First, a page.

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Chancellor calls for EU nationals to be allowed to work in UK during post-Brexit transition period

Philip Hammond

The UK chancellor has said he wants there to be a transition period following Brexit, during which time European Union nationals would be allowed to enter and work in the UK if they register with the authorities first.

Philip Hammond added that Britain would leave the customs union and the single market on 29th March 2019 – two years after Article 50 was triggered – but that the Cabinet largely agreed to establishing a transitional agreement to avoid a “cliff edge” for businesses.

If this goes ahead, the move would most likely be welcomed by members of the UK technology industry, a sector which has largely criticised the country’s departure from the EU due to its significant reliance on talent from the continent. Many tech entrepreneurs in the UK have also cited the ability to passport their businesses across the EU as a reason to stay in the Union.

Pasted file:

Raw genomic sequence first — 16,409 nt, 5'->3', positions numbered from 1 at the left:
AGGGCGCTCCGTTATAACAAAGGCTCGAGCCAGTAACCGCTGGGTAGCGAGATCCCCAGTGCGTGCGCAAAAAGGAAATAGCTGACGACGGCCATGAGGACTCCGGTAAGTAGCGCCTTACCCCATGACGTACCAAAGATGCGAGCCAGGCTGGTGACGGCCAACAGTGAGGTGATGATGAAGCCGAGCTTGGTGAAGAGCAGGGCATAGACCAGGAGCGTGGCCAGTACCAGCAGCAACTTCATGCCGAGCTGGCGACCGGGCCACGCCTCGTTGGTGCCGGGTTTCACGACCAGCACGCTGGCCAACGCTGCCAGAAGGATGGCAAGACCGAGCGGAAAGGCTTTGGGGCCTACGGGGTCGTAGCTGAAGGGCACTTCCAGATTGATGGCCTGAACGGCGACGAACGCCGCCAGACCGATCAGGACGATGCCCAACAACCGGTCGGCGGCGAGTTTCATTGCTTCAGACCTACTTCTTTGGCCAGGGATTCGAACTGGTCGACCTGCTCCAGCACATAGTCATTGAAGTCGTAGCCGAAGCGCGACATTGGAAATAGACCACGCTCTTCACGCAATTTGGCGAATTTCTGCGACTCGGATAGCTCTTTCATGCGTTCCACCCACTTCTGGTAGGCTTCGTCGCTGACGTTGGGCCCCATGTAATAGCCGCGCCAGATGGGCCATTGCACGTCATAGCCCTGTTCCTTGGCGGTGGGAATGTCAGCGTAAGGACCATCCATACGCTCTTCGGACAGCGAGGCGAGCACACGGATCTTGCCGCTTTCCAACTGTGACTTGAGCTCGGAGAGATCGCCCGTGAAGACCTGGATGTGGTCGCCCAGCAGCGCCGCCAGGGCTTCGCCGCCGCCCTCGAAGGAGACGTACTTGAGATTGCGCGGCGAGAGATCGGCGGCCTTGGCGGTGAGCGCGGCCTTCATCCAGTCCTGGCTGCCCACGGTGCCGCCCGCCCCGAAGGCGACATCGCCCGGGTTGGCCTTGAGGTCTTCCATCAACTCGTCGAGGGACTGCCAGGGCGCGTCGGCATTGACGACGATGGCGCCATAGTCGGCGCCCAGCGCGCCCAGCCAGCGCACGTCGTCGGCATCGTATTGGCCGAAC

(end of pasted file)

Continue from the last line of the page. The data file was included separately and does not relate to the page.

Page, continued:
Speaking to the BBC’s Today Programme, Hammond said: “I hope we will be able to agree a transition which means goods will be able to flow across the border between the UK and the EU in much the way they do now.”

Additionally, he went on to note that it would be some time before the government was able to introduce full migration controls between the UK and the EU.

“We have to put in place new infrastructure, new IT systems, new people. The home Secretary and the Prime Minister have been clear this will take a while to put in place,” the chancellor added.

Hammond did not confirm or deny reports that he had told business leaders that the UK would look to secure a three year transitional deal – described as an “off-the-shelf” agreement similar to the European Economic Area (EEA) agreements in place between the EU and Norway.